Jewish World Review Sept. 7 , 1998 / 16, 5758

Atlanta Diarist


For too many Jews today, Judaism emphasizes the "OYS!" more than the joys.

By Neil Rubin

The best part about my childhood Jewish memories is that I have them.

Not everyone, particularly some of the more active members of Jewish life these days, can say that. Some of these people are Jews By Choice, meaning they weren't born Jewish. While crafting Jewish memories for their own children, they shape such scenes for themselves for the first time. Others grew up in households that were only marginally Jewish; these people are now more observant than in those years.

I am one of the lucky ones. My parents, without overdoing, made Judaism a natural part of our lives. We didn'thave to talk about and analyze it.We just did it.

We lived in a world of Friday night Shabbat dinners with grandparents --- and a choice of "school or shul" on minor Jewish holidays. And then there were the big, fun Passover seders that featured rituals only our family would embrace, such as betting on when Uncle Richard would spill something and chanting "Amen" like Baptist preachers.

And none of this was forcefully shoved down our throats, meaning that I could walk away from it as an adult if I wanted to.

Today, our Jewish world often seems to emphasizes its "oys" more than its "joys." I join others in occasional paranoia as we fight what's deemed the twin modern monsters -- intermarriage and assimilation.

Sadly, most of us define Jewish success as having our kids marry other Jews. But we shouldn't worry so much about that -- some intermarriage will happen in America no matter what. Our energy should be directed at making our lives examples of how Judaism's inherently wonderful values will provide fortitude along life's twisting journey. Those values include teamwork (needed in worship), helping the less fortunate (as the Torah commands) and hosting family holiday celebrations -- even when the family makes you want to be a revolutionary atheist.

This will create a series of Jewish memories with a much more powerful and enjoyable goal: ones that teach how of all the world's philosophies, Judaism offers an unsurpassed emotional, intellectual and cultural package.

In striving to do all this, we need to give our kids Jewish experiences in schools, camps and youth groups. And it all needs to be more fun than educational. That's because the best education is one that kids don't know they're getting.

Two underrated efforts to do this recently crossed my desk. One was an invitation to an alumni program of the Alexander Muss High School in Israel. I didn't experience HSI as a teen, but the directors wanted to recognize the work our newspaper has done in promoting them.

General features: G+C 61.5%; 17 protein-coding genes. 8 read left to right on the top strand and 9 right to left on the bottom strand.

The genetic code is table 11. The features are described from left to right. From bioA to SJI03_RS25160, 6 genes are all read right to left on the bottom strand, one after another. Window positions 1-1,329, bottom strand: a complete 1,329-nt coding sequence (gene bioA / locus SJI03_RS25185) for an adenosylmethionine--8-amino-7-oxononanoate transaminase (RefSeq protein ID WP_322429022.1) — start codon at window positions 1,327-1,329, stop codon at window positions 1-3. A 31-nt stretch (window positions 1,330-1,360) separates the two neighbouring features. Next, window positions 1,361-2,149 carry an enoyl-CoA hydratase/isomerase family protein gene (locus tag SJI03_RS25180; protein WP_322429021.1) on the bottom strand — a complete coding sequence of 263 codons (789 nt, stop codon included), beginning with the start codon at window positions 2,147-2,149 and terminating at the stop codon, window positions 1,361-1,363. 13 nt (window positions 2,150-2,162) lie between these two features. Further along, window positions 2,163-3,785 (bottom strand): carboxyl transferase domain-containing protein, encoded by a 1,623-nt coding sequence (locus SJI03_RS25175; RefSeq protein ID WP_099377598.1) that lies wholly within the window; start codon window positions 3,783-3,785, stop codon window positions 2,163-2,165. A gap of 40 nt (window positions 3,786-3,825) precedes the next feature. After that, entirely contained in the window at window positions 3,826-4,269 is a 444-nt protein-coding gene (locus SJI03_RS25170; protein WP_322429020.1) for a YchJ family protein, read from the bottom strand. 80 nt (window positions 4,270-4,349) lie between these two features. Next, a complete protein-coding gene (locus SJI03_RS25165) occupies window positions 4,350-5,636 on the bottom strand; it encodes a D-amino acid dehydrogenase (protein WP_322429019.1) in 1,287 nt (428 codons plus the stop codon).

So on Monday evening I joined about 75 people, ages 16 to 40, at a Buckhead brewery to reminisce with a long-time teacher and tell some stories, ones that only those who participated in this special community could understand.

HSI's North Miami-based President Joe Breman rattled off impressive statistics. Of alumni, 88 percent married Jews, 65 percent belong to synagogues (more than double Atlanta's rate), 70 percent give to Jewish causes and 94 percent rank the program as one of the most important educational experiences (Jewish or not) of their life.

I've participated in enough Jewish education programs to know why. This is just fun stuff with stimulating teachers, something not confined to the classroom.

The second item was a new book, Jewish Family & Life, written by Jewish journalist colleague Yossi Abramowitz and his wife (Golden Books, $15). Yossi, as prolific as he is creative in Jewish family issues, and his spouse have penned a meaningful and well-organized text. With personal stories, focused questions and practical and entertaining activities, it's a blueprint for living a Jewish family life.

And you don't even have to send your kids to Jewish private schools to do it, something 80 percent of us don't do.

You can take all the detail-laden studies, speeches and preachy columns in Jewish newspapers and shove them in a kishka wrap. The next time you're worried about the direction your kids are heading, take a look at what works and become part of the action.

Of course, your kids are unlikely to thank you now. But if they don't grow up feeling good about being Jewish, which comes from having solid Jewish memories, why would they want to raise Jewish kids of their own?

JWR contributor Neil Rubin is Editor of the Atlanta Jewish Times.


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Passover, 1998: Wait! You're not finished!
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3/9/98: Downsizing Jewish life
2/10/98: Film, Lies And Jewish Mothers
2/1/98: The news according to Sid

©1998, Neil Rubin